Costello's Cup runneth over on Reflection
Aidan O'Brien took his Royal Ascot tally to five with a massive 577/1 double, although yesterday ultimately belonged to Dougie Costello.
On another trying afternoon for Ryan Moore, O'Brien's long-serving Ballydoyle deputies Seamie Heffernan and Colm O'Donoghue excelled.
Heffernan first drove the aptly-named Brave Anna to victory in the Albany Stakes. Despite odds of 16/1, Brave Anna was the shortest priced of Heffernan's three winners at the meeting for O'Brien.
However, O'Donoghue would top that with a sublime 33/1 triumph aboard Sword Fighter in the Queen's Vase. Renowned on home soil as an exceptional judge of pace, he dictated the fractions to a nicety in the two-miler, with his willing partner eventually holding on gamely by three parts of a length.
The brace, on a day that left Moore ruing his luck after first getting out too late when flashing home for third on Alice Springs behind French raider Qemah (6/1) in the Coronation Stakes and then getting carved up by the Fran Berry-ridden Kinema (8/1) in the Duke Of Edinburgh, was another reminder that the dregs in Ballydoyle are still pretty tasty.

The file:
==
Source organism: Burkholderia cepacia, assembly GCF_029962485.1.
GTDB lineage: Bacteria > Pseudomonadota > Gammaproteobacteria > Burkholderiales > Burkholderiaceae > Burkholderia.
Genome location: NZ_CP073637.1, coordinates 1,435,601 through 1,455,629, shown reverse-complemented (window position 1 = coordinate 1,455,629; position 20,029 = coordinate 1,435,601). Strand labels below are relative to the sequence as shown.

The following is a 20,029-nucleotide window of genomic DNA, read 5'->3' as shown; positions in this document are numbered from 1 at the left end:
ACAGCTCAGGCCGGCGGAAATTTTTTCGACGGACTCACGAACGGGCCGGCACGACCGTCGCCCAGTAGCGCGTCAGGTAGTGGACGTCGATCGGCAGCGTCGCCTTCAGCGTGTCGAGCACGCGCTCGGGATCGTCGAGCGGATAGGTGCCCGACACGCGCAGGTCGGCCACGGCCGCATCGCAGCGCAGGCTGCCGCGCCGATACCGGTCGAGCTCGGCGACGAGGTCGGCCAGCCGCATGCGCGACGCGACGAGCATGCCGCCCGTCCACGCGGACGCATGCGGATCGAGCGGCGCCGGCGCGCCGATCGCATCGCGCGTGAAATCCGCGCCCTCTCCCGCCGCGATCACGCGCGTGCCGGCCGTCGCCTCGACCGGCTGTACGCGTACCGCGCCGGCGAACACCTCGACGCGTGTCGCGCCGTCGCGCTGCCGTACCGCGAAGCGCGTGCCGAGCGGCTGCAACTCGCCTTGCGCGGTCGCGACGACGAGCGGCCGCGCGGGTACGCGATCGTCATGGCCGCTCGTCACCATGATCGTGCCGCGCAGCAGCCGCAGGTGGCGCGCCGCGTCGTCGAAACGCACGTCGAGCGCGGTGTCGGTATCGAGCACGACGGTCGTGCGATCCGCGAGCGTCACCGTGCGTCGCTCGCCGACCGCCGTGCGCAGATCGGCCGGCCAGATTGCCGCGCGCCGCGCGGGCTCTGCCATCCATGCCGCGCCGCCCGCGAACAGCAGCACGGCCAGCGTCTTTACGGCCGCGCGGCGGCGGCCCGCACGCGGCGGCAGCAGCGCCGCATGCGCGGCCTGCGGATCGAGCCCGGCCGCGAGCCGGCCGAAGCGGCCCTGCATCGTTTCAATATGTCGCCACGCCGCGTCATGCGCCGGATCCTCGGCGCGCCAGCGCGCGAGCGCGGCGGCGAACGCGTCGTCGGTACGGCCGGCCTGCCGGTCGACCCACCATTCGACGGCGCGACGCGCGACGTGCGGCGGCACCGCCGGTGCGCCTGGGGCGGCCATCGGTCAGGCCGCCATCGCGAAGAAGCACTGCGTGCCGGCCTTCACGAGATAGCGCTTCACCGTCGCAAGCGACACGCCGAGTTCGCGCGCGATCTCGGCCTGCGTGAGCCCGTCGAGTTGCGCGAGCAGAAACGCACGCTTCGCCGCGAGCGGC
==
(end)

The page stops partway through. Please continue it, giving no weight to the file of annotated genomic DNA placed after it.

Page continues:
The wins for Heffernan and O'Donoghue, such loyal team players, were warmly received. Equally popular, though, was that of Quiet Reflection in the Commonwealth Cup under Dougie Costello.
A year ago, Graham Lee vindicated his decision to quit riding over jumps when securing Gold Cup glory on Trip To Paris. This time, his fellow Galwegian enjoyed a similarly resounding reward for his switch, displaying remarkable cool to wait for the gaps to come before driving Karl Burke's Quiet Reflection to victory in the six-furlong dash.
Having only agreed in November to eschew a successful jumps career to ply his trade on the Flat at Burke's behest, it was some feat for 33-year-old Costello to reap a Group One reward so soon.
He enjoyed his finest moment over jumps when Countrywide Flame landed the 2012 Triumph Hurdle at the Cheltenham Festival. However, even then he wasn't reduced to tears in the way that he was after yesterday's £227,000 coup.
Quiet Reflection returned the 7/4 favourite and her chance was helped when the eventual runner-up Kachy hung left across the track, but this was a deserved triumph for the hard-working Costello. His emotional response illustrated just how much a win on such a grand stage meant to someone used to driving "90,000 miles a year" to slog through the mud for a living.
"I owe Karl Burke a lot and I'm so lucky," Costello said after his famous length success.
"Anybody would have won on her today, but she's such an honest mare.
"She jumps, wherever you want to go she goes and she switches off. She's picked up on the ground and her courage and class has taken her through."
Quiet Reflection, beaten just once in seven starts, is owned by a syndicate that includes Irish man Niall O'Brien.
"I haven't slept for a week thinking it could happen," a relieved O'Brien admitted. "We've had our day now and we'll cherish it forever."